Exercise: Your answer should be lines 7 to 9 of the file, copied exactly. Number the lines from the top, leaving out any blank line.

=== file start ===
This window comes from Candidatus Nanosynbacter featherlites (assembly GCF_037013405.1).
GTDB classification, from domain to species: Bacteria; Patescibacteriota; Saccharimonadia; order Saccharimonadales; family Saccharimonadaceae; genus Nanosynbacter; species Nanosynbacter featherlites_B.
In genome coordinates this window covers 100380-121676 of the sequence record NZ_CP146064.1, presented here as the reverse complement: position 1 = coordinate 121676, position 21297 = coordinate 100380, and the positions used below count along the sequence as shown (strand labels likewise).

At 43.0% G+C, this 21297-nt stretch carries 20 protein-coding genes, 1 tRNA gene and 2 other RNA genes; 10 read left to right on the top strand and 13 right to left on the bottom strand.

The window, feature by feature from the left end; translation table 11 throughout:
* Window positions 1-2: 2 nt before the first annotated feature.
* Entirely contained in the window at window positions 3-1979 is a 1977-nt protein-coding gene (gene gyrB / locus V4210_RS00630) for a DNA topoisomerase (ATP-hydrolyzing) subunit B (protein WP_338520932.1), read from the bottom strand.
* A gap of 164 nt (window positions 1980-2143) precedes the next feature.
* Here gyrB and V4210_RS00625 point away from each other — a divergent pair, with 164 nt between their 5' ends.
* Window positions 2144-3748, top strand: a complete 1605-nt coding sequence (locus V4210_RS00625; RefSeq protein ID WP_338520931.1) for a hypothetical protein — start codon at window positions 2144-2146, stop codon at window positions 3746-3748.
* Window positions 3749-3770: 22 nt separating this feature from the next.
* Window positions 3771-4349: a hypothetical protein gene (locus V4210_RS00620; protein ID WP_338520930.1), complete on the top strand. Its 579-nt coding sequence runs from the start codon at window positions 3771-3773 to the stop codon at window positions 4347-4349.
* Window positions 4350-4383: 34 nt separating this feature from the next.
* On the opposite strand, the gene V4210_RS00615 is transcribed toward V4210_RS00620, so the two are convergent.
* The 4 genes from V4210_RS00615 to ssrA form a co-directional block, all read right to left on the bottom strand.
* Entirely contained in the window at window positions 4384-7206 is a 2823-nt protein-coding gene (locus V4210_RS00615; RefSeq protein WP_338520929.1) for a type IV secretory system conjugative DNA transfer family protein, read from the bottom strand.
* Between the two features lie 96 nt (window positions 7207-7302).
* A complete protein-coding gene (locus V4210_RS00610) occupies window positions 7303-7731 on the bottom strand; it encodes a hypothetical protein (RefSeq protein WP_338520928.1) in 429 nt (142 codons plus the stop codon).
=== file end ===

* Entirely contained in the window at window positions 3-1979 is a 1977-nt protein-coding gene (gene gyrB / locus V4210_RS00630) for a DNA topoisomerase (ATP-hydrolyzing) subunit B (protein WP_338520932.1), read from the bottom strand.
* A gap of 164 nt (window positions 1980-2143) precedes the next feature.
* Here gyrB and V4210_RS00625 point away from each other — a divergent pair, with 164 nt between their 5' ends.